I feel like I'd already seen all of the documentary footage, etc., but I'm pretty sure that was due to me seeing pieces of this all over YouTube for years and that derivative Vice Media doc. Boards of Canada for the score was such a good call. Please Don't Vote for [Fenriz]
A fantastic doco mainly chronicling the mainstream incorporation of Norweigan black metal into pop culture and art, and the origins of the genre with Mayhem and the church burnings. Varg is chilling as alway, Fenriz is surprisingly funny and amiable and overall a good (if not a little rough around the edges) summary of the challenges facing the genre years after it's creation.
Truly intersting little documentary, which focuses mainly on Varg and Gylve (Fenriz). I liked the plain execution and the talking heads, but I wished for more material and more contemporaries from the early 90s Norway scene. I'd been interested in hearing more about the ideology/ideologies, since that is the maybe most relevant side of it all; ideology as a means to escape.
Not so much a comprehensive documentary about black metal but more about the darkness and controversy around it(the title is a Burzum track so i was expecting it).it succeeded in depicting the bad influence of commercial media and although I don;t agree with Varg's non musical stunts he had some strong points, also Fenriz was quite a charismatic host+Harmony Korine as brief bonus
Besides 7 Ages of Rock, this is the most enlightening documentary on music. This is an answer to Samuel Dunn (Metal: A Headbanger's Journey) who says he never understands the phenomena of Scandinavian (Black) Metal that seems to have its indigenous characteristics. It's probably a film with the coldest (and real) character I've ever seen. And judging by his brief appearance, Harmony Korine seems sort of misleading..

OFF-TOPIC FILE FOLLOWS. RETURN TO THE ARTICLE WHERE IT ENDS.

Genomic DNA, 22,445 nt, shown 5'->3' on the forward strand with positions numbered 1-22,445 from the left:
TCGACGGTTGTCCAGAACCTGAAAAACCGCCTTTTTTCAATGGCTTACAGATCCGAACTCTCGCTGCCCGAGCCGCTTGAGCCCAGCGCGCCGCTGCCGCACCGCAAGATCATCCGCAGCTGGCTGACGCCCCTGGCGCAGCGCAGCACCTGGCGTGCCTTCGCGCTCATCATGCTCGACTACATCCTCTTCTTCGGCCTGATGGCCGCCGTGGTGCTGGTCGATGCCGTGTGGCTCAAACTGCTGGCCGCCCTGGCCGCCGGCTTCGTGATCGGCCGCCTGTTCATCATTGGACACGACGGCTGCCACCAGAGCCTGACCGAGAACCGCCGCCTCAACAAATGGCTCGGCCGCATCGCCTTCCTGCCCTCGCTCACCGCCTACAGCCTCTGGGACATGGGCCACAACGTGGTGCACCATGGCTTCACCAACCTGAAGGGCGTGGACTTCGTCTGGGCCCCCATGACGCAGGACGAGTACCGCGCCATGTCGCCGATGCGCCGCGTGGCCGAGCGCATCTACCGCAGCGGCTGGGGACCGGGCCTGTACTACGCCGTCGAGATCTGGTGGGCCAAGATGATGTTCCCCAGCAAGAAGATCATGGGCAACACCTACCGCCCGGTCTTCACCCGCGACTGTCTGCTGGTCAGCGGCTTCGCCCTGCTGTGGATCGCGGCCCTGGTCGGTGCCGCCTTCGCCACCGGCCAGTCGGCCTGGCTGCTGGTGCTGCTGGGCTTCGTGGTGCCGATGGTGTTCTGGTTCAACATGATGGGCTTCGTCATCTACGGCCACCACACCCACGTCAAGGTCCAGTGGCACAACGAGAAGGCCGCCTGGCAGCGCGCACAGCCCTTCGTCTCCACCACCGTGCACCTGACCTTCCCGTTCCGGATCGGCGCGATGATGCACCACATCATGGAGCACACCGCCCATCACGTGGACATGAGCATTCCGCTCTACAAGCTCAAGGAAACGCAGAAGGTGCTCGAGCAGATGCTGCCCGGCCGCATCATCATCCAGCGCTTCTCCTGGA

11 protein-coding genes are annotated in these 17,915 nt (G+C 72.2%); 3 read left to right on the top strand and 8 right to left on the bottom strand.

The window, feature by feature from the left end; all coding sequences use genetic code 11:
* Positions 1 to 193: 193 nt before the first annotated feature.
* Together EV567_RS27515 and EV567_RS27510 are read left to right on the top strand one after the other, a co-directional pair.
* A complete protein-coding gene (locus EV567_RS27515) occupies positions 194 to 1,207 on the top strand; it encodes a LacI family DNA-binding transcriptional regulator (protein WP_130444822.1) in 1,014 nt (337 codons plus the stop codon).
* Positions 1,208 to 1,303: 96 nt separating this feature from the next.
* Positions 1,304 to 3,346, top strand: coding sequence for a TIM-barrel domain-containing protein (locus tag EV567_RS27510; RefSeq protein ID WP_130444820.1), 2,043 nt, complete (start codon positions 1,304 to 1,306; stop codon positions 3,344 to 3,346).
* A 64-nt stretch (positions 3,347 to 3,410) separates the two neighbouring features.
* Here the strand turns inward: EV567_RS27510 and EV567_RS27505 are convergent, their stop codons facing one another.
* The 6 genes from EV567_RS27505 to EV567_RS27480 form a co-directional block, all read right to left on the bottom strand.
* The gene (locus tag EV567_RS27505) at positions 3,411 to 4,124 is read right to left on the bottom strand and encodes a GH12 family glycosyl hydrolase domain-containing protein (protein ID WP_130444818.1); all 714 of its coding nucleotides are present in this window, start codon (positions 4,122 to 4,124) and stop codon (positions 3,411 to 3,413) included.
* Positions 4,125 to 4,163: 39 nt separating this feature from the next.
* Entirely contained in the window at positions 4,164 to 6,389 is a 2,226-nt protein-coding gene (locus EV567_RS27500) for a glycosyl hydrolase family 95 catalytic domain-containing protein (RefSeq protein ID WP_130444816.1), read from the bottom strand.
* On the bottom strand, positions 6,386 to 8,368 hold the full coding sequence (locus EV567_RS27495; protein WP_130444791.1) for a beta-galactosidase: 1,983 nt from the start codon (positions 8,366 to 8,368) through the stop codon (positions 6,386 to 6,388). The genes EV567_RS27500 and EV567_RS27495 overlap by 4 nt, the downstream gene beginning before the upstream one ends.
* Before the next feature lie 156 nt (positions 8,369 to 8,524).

Outstanding, mainly because -as a great documentary should- it allows to face the thoughts, ideas and circumstances of a bunch of guys you don't necessarily will agree with. This documentary is not "politically correct" and that's something the directors should be proud of.
After resenting any form of metal in my teen years, I've recently come to respect Black Metal as a legitimate form of artistic expression. Therefore, I found this doc to be very informative but not particularly well-made. There's way too many scenes showcasing the people being interviewed in their own environment and I personally would have enjoyed more from MAYHAM.